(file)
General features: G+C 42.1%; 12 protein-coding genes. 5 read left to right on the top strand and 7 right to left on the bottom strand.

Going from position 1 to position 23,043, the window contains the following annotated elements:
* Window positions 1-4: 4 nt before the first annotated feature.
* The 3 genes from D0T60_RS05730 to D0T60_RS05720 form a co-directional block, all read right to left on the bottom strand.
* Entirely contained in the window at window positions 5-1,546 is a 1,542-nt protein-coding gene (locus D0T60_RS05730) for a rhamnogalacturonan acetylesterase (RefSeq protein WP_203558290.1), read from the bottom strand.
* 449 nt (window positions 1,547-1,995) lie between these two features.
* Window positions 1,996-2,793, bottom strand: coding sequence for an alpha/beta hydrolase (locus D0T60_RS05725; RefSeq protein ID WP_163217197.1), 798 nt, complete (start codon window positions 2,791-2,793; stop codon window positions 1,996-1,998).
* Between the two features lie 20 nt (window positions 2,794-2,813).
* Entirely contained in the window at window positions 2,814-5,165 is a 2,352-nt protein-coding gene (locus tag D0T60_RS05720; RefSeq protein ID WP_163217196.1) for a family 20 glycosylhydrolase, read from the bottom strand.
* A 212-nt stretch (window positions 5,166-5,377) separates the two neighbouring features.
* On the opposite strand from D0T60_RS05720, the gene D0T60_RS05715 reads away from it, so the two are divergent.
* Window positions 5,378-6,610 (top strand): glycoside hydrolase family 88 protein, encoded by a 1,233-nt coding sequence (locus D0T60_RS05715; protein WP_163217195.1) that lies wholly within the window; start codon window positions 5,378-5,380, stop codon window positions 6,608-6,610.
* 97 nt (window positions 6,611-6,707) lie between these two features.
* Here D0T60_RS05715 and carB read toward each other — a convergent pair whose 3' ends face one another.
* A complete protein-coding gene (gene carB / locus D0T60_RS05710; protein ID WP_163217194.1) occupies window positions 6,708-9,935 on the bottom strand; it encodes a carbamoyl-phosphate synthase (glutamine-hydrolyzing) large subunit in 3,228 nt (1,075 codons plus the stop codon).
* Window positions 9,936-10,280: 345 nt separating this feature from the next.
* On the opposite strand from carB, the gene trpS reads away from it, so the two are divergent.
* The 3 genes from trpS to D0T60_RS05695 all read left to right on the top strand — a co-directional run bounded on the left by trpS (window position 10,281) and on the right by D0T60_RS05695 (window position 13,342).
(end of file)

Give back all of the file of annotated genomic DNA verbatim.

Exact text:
General features: G+C 42.1%; 12 protein-coding genes. 5 read left to right on the top strand and 7 right to left on the bottom strand.

Going from position 1 to position 23,043, the window contains the following annotated elements:
* Window positions 1-4: 4 nt before the first annotated feature.
* The 3 genes from D0T60_RS05730 to D0T60_RS05720 form a co-directional block, all read right to left on the bottom strand.
* Entirely contained in the window at window positions 5-1,546 is a 1,542-nt protein-coding gene (locus D0T60_RS05730) for a rhamnogalacturonan acetylesterase (RefSeq protein WP_203558290.1), read from the bottom strand.
* 449 nt (window positions 1,547-1,995) lie between these two features.
* Window positions 1,996-2,793, bottom strand: coding sequence for an alpha/beta hydrolase (locus D0T60_RS05725; RefSeq protein ID WP_163217197.1), 798 nt, complete (start codon window positions 2,791-2,793; stop codon window positions 1,996-1,998).
* Between the two features lie 20 nt (window positions 2,794-2,813).
* Entirely contained in the window at window positions 2,814-5,165 is a 2,352-nt protein-coding gene (locus tag D0T60_RS05720; RefSeq protein ID WP_163217196.1) for a family 20 glycosylhydrolase, read from the bottom strand.
* A 212-nt stretch (window positions 5,166-5,377) separates the two neighbouring features.
* On the opposite strand from D0T60_RS05720, the gene D0T60_RS05715 reads away from it, so the two are divergent.
* Window positions 5,378-6,610 (top strand): glycoside hydrolase family 88 protein, encoded by a 1,233-nt coding sequence (locus D0T60_RS05715; protein WP_163217195.1) that lies wholly within the window; start codon window positions 5,378-5,380, stop codon window positions 6,608-6,610.
* 97 nt (window positions 6,611-6,707) lie between these two features.
* Here D0T60_RS05715 and carB read toward each other — a convergent pair whose 3' ends face one another.
* A complete protein-coding gene (gene carB / locus D0T60_RS05710; protein ID WP_163217194.1) occupies window positions 6,708-9,935 on the bottom strand; it encodes a carbamoyl-phosphate synthase (glutamine-hydrolyzing) large subunit in 3,228 nt (1,075 codons plus the stop codon).
* Window positions 9,936-10,280: 345 nt separating this feature from the next.
* On the opposite strand from carB, the gene trpS reads away from it, so the two are divergent.
* The 3 genes from trpS to D0T60_RS05695 all read left to right on the top strand — a co-directional run bounded on the left by trpS (window position 10,281) and on the right by D0T60_RS05695 (window position 13,342).